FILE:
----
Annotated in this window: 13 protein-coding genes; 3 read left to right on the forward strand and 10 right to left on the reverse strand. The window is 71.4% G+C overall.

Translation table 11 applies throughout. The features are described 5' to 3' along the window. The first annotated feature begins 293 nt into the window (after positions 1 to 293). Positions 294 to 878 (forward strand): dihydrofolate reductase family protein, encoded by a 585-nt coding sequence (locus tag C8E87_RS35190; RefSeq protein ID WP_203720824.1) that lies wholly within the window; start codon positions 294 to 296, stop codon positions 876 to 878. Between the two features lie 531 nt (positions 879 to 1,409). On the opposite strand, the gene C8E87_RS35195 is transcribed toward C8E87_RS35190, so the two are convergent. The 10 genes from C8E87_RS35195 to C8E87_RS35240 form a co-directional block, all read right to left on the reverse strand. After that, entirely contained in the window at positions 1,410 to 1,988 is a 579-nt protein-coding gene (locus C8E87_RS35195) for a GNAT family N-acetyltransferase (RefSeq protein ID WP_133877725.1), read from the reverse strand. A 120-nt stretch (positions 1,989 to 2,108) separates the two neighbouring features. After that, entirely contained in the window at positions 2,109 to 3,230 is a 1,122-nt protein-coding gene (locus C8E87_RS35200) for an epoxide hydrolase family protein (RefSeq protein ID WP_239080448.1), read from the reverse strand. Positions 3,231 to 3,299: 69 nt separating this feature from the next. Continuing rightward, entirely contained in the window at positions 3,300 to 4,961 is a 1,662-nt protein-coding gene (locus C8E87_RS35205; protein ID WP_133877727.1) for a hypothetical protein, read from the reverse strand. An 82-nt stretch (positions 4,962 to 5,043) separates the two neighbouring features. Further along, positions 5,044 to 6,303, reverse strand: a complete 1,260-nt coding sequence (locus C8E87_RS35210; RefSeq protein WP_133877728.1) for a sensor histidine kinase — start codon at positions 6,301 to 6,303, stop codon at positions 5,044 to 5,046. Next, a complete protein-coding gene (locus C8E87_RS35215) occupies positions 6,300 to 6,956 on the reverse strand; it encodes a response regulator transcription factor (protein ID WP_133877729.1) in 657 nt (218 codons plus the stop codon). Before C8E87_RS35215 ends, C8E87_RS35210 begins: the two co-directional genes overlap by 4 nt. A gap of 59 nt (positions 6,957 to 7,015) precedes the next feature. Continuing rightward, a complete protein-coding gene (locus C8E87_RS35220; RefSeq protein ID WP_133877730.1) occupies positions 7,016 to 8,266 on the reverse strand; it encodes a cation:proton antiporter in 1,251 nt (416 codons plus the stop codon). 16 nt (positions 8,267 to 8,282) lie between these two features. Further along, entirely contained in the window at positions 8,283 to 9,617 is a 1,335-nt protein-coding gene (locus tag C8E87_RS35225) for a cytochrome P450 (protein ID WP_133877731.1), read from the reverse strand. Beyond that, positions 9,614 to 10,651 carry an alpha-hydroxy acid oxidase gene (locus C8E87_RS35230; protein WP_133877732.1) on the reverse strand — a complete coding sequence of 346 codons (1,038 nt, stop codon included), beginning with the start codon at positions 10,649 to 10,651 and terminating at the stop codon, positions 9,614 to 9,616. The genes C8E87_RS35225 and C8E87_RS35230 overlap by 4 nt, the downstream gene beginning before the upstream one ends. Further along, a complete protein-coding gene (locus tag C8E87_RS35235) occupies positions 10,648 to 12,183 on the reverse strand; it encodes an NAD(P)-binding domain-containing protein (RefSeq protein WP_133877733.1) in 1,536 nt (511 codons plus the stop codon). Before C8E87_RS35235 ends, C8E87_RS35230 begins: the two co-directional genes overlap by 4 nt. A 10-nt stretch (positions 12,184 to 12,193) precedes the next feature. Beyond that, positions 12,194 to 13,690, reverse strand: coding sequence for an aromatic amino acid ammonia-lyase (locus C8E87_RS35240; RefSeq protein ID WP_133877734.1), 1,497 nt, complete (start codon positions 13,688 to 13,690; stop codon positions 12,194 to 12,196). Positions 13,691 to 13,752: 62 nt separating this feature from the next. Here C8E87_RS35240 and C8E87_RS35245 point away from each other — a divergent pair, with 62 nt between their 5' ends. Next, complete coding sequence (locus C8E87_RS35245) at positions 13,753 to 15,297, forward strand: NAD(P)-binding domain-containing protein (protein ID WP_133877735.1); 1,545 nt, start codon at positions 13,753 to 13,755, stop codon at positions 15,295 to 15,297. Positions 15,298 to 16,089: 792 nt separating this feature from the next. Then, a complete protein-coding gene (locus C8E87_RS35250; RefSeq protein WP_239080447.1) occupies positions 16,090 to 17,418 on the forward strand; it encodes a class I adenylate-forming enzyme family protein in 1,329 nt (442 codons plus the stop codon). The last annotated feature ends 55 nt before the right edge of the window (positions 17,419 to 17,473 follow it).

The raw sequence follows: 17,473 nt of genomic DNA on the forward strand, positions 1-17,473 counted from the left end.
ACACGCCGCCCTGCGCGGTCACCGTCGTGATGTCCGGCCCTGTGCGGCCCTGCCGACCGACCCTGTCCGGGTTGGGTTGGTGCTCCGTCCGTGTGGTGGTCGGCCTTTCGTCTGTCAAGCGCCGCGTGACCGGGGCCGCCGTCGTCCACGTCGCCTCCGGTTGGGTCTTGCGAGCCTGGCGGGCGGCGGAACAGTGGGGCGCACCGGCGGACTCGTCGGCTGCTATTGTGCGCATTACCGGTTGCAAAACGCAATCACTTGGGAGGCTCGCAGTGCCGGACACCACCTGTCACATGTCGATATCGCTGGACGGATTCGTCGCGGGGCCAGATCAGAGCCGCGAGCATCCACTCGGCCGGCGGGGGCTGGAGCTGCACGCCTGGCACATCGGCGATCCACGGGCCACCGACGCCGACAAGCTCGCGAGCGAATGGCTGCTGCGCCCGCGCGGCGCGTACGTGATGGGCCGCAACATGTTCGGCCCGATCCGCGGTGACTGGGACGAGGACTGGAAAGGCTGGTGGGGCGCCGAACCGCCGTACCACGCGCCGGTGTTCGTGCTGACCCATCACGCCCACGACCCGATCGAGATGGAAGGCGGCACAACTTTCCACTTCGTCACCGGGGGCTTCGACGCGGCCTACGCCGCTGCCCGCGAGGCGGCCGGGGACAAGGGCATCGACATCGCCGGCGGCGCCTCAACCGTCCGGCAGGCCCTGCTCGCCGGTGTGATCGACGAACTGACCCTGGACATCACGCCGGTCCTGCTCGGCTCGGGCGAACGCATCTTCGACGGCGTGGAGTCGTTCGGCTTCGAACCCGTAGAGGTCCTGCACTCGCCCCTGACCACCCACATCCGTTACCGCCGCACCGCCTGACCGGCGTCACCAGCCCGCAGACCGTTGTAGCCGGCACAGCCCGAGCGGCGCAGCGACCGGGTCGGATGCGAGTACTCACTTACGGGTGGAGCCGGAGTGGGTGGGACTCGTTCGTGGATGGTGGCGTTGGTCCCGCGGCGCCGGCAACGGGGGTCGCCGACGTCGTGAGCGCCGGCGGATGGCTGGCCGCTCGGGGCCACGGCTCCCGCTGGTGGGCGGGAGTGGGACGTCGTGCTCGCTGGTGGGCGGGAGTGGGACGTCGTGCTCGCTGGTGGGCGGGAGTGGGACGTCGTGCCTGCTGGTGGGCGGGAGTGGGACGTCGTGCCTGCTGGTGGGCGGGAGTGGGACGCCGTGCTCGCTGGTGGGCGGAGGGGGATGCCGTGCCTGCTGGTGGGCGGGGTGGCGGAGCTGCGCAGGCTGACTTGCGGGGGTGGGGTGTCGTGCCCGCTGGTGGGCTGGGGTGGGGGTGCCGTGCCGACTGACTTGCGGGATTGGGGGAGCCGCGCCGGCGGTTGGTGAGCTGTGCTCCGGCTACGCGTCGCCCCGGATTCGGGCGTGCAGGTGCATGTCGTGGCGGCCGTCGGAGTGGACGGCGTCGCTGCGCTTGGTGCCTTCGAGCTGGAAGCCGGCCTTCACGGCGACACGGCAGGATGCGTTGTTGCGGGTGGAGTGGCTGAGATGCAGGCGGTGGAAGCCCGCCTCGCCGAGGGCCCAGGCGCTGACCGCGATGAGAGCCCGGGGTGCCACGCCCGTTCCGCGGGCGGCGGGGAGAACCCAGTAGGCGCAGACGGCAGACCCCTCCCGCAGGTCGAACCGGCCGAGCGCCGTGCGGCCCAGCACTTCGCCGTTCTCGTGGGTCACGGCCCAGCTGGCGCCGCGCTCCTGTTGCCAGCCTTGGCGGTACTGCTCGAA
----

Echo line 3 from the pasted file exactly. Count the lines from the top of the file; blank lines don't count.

The raw sequence follows: 17,473 nt of genomic DNA on the forward strand, positions 1-17,473 counted from the left end.